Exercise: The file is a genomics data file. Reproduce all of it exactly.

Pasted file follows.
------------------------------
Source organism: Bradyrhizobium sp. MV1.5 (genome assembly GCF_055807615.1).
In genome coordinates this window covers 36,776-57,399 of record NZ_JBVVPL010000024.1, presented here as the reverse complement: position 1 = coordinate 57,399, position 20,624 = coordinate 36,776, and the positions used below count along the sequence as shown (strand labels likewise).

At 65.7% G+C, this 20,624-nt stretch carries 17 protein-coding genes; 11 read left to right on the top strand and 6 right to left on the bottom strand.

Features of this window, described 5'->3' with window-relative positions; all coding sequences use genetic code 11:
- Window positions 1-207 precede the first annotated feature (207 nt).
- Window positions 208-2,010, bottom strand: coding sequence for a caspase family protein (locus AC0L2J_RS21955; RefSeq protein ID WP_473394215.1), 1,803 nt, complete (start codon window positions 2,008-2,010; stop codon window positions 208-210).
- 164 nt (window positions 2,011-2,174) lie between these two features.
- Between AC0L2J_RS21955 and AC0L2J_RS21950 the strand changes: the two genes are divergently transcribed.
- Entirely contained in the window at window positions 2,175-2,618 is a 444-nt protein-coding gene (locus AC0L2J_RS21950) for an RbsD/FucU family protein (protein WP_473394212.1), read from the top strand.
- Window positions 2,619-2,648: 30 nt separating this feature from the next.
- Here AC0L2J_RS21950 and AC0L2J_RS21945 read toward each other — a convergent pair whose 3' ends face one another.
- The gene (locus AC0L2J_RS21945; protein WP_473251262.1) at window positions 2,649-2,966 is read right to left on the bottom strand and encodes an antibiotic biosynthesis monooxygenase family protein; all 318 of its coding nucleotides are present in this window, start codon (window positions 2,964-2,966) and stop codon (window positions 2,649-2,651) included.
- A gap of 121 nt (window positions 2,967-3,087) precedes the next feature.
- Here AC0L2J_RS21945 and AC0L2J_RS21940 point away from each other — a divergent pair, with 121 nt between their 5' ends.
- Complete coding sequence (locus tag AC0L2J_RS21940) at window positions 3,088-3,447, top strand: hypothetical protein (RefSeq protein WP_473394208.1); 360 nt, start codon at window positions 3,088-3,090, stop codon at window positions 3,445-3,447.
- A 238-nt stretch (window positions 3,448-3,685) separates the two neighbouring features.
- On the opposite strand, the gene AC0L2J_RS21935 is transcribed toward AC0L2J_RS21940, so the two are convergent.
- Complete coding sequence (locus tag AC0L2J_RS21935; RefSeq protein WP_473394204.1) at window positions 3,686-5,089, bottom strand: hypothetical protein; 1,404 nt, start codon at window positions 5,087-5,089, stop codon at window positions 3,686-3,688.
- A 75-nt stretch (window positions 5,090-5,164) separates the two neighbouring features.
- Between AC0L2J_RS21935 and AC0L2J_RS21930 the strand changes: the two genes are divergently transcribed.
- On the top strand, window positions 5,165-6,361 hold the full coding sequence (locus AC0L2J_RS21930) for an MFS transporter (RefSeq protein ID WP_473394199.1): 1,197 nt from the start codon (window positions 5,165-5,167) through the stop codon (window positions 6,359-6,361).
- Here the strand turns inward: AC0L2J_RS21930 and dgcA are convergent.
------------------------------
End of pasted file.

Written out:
Source organism: Bradyrhizobium sp. MV1.5 (genome assembly GCF_055807615.1).
In genome coordinates this window covers 36,776-57,399 of record NZ_JBVVPL010000024.1, presented here as the reverse complement: position 1 = coordinate 57,399, position 20,624 = coordinate 36,776, and the positions used below count along the sequence as shown (strand labels likewise).

At 65.7% G+C, this 20,624-nt stretch carries 17 protein-coding genes; 11 read left to right on the top strand and 6 right to left on the bottom strand.

Features of this window, described 5'->3' with window-relative positions; all coding sequences use genetic code 11:
- Window positions 1-207 precede the first annotated feature (207 nt).
- Window positions 208-2,010, bottom strand: coding sequence for a caspase family protein (locus AC0L2J_RS21955; RefSeq protein ID WP_473394215.1), 1,803 nt, complete (start codon window positions 2,008-2,010; stop codon window positions 208-210).
- 164 nt (window positions 2,011-2,174) lie between these two features.
- Between AC0L2J_RS21955 and AC0L2J_RS21950 the strand changes: the two genes are divergently transcribed.
- Entirely contained in the window at window positions 2,175-2,618 is a 444-nt protein-coding gene (locus AC0L2J_RS21950) for an RbsD/FucU family protein (protein WP_473394212.1), read from the top strand.
- Window positions 2,619-2,648: 30 nt separating this feature from the next.
- Here AC0L2J_RS21950 and AC0L2J_RS21945 read toward each other — a convergent pair whose 3' ends face one another.
- The gene (locus AC0L2J_RS21945; protein WP_473251262.1) at window positions 2,649-2,966 is read right to left on the bottom strand and encodes an antibiotic biosynthesis monooxygenase family protein; all 318 of its coding nucleotides are present in this window, start codon (window positions 2,964-2,966) and stop codon (window positions 2,649-2,651) included.
- A gap of 121 nt (window positions 2,967-3,087) precedes the next feature.
- Here AC0L2J_RS21945 and AC0L2J_RS21940 point away from each other — a divergent pair, with 121 nt between their 5' ends.
- Complete coding sequence (locus tag AC0L2J_RS21940) at window positions 3,088-3,447, top strand: hypothetical protein (RefSeq protein WP_473394208.1); 360 nt, start codon at window positions 3,088-3,090, stop codon at window positions 3,445-3,447.
- A 238-nt stretch (window positions 3,448-3,685) separates the two neighbouring features.
- On the opposite strand, the gene AC0L2J_RS21935 is transcribed toward AC0L2J_RS21940, so the two are convergent.
- Complete coding sequence (locus tag AC0L2J_RS21935; RefSeq protein WP_473394204.1) at window positions 3,686-5,089, bottom strand: hypothetical protein; 1,404 nt, start codon at window positions 5,087-5,089, stop codon at window positions 3,686-3,688.
- A 75-nt stretch (window positions 5,090-5,164) separates the two neighbouring features.
- Between AC0L2J_RS21935 and AC0L2J_RS21930 the strand changes: the two genes are divergently transcribed.
- On the top strand, window positions 5,165-6,361 hold the full coding sequence (locus AC0L2J_RS21930) for an MFS transporter (RefSeq protein ID WP_473394199.1): 1,197 nt from the start codon (window positions 5,165-5,167) through the stop codon (window positions 6,359-6,361).
- Here the strand turns inward: AC0L2J_RS21930 and dgcA are convergent.